Despite a life that reads as a string of humiliations and disasters, George Matei Cantacuzino, ‘Romania’s forgotten modernist’, was a noble architect set upon by barbarians
Why do architects bother? Look, for example, at the life and career of George Matei Cantacuzino and you will struggle to find in it much of a reward for its protagonist. An artist and stonemason as well as an architect; a widely read intellectual liberal and teacher, full of Goethe’s ‘lyric enthusiasm’; a cosmopolitan at home in the grand homes and embassies of Paris and London as well as among the aristocrats of Romania; a hardworking and thoughtful architect who inspired what may well have been life-saving loyalty in his builders, Cantacuzino’s life and legacy read as almost nothing but a string of humiliations, disappointments and disasters; they ended in show trials; imprisonment; his traducing as an ‘enemy of the state’; censorship; banishment; and early death. Like many treated as failures by the cruelties of conventional architectural history, he did design a small number of fine buildings at the outset of his career, and these have survived: but this is a story of a noble person, in every sense of the word, set upon by barbarians.
He went on to design much else, but you wouldn’t know it: so much is demolished, vandalised, altered, mutilated
Cantacuzino was born in Vienna in 1899, the son of a Romanian diplomat. A family connection led him from the École des Beaux-Arts in Paris to the restoration of the estate at Mogoşoaia, outside Bucharest; here, over 10 years from 1920, he restored and remodelled the exotic late 17th-century, somewhat Venetian, palace, its outbuildings and its gardens, and also learned the craft of stonemasonry. In partnership with the more experienced August Schmiedigen, and in love with Palladio, he then designed the splendid palazzo-like Chrissoveloni Bank in the centre of Bucharest, now restored. He went on to design much else, but you wouldn’t know it: so much is demolished, vandalised, altered, mutilated. Perhaps the most striking of all was his design for a British Institute for the Anglo-Romanian Society in Bucharest, with an entry pavilion derived from Palladio’s Loggia del Capitaniato; for Cantacuzino the commission must have suggested that his international career was taking off, not least because it followed his election as an ‘Honorary Corresponding Member’ of the RIBA alongside Giò Ponti and Wells Coates. But nothing happened: the War killed it.
In Paris, Cantacuzino had turned away from Neoclassical masters in search of pioneer Modernists; his buildings follow a similar path. A few expensive early ones such as the bank are joyously, nostalgically Italian; some attempt a synthesis, as did his Romanian pavilion at the 1939 New York World’s Fair, with its white exterior and fancy marbles within; the cheaper stuff is mostly ‘Bauhaus Beach’. In this latter style he designed houses in the resort town of Eforie on the Black Sea; pretty much everything there, including the curvaceous Hotel Bellona, is wrecked or gone. The Ships’ House in nearby Mamaia, which looks amusingly like a battleship, lived no longer than its architect, and was demolished in 1960. Some large projects were executed but no one seems to know where they are.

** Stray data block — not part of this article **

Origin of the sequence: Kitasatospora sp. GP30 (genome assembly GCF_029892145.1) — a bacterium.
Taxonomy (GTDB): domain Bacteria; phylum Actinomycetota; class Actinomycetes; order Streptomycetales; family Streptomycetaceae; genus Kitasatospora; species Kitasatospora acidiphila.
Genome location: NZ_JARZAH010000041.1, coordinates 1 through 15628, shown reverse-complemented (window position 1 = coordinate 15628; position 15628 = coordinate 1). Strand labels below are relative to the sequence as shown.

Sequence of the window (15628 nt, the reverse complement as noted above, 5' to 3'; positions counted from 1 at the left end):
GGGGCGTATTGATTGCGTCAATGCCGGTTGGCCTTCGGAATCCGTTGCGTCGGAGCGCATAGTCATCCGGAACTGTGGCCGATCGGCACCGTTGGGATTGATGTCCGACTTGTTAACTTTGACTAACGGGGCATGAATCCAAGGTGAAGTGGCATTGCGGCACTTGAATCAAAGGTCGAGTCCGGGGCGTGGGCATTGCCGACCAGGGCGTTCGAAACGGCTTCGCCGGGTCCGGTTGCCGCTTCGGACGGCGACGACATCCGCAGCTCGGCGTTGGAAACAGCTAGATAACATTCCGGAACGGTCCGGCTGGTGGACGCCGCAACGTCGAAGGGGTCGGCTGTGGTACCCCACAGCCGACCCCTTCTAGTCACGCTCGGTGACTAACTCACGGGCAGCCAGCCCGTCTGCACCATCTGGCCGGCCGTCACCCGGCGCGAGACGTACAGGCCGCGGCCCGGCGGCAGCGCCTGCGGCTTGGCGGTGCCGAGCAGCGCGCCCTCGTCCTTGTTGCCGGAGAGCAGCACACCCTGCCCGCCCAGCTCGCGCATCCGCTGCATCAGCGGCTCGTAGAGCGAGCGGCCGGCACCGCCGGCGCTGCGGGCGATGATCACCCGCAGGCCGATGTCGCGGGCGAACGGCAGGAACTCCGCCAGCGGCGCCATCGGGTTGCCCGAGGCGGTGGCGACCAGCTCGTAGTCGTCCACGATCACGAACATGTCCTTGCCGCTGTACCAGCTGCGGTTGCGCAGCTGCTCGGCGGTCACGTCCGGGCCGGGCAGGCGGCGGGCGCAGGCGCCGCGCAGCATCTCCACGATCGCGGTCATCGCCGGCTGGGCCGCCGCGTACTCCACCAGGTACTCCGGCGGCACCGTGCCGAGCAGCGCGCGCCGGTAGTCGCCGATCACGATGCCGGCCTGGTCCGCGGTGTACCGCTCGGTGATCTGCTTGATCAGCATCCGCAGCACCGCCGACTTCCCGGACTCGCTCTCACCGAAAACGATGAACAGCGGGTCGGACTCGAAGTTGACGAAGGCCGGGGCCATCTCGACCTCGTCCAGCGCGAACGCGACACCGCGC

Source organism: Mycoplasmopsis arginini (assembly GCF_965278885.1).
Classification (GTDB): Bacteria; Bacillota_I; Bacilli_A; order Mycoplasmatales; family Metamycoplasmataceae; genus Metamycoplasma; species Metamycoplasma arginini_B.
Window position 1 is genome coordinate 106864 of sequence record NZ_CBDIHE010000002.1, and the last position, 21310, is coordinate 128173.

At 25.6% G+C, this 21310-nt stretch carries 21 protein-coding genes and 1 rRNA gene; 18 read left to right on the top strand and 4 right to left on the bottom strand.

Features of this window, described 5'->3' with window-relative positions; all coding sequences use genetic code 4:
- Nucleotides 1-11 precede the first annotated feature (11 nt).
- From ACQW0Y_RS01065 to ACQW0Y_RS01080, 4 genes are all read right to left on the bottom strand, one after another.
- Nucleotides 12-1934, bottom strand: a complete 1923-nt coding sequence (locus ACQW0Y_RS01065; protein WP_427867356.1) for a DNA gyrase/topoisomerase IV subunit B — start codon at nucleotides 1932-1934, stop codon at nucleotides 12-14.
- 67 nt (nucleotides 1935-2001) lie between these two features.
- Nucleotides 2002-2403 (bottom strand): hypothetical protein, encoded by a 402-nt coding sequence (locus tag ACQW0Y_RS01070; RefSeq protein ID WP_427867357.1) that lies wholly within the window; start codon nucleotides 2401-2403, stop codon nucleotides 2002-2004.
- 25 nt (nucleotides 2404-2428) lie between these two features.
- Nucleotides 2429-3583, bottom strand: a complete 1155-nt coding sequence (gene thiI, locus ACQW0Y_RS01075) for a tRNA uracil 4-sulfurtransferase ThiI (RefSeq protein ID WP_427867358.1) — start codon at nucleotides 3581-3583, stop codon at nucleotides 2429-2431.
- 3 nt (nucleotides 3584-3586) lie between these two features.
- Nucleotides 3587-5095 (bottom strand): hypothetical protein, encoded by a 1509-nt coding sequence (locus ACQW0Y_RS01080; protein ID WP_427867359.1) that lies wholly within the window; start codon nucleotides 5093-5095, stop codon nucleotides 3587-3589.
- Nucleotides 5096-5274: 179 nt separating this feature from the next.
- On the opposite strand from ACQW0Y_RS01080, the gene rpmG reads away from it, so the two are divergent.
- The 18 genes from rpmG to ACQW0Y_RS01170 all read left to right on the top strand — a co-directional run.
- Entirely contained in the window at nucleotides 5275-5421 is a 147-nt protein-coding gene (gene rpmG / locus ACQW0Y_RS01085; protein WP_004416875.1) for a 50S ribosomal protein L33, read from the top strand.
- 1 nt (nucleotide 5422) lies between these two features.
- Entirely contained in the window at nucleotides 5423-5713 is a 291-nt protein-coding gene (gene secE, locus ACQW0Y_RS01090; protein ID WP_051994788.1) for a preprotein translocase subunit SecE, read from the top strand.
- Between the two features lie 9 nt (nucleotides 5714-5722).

Cantacuzino’s period as chief architect to the Romanian State Railways apparently produced nothing more than a fine portrait photograph taken on an official trip to Berlin in 1940. He is well dressed, but more than just a dandy: trim, confident, at the top of his game. And yet if this gazetteer is anything to go by (and much documentation of Cantacuzino’s work has itself been destroyed) he did nothing in this role beyond supervise the construction of a building designed by someone else.
Cantacuzino’s period as chief architect to the Romanian State Railways apparently produced nothing more than a fine portrait photograph
By 1940 ‘spiritual smog’ had descended on Cantacuzino’s country and continent, and this dapper, mustachioed and eternally optimistic figure who sought nourishment in Plotinus and Plutarch was on the verge of a terminal, 20-year-long catastrophe: Romania was run by dictators of one sort or another for the rest of his life. As an intellectual and liberal he was a natural target; he sent his wife and children to the safety of England in 1939; he visited them that Christmas; he never saw them again. His modernistic Carlton building, in central Bucharest, collapsed in the 1940 earthquake, and this provided an excuse to throw him in jail − which, as it happens, was a former monastery he had exquisitely restored.
Here fellow prisoners, who had been building workers, rescued him by smuggling him into a tower. He emerged from this to be forced by the dictator Antonescu to work on an official residence. In 1944 his house and beloved library were destroyed in an air raid. A false dawn came in 1945 when he designed two fine office buildings, but the Soviet takeover resulted first in intimidation; then betrayal (by the French Legation); then a show trial; then finally exile to the Moldavian town of Jassy, where at last he succeeded in designing a pretty Neoclassical square. And then death. To seek his monument you have to look around you harder than usual.
George Matei Cantacuzino
Author: Dan Teodorovici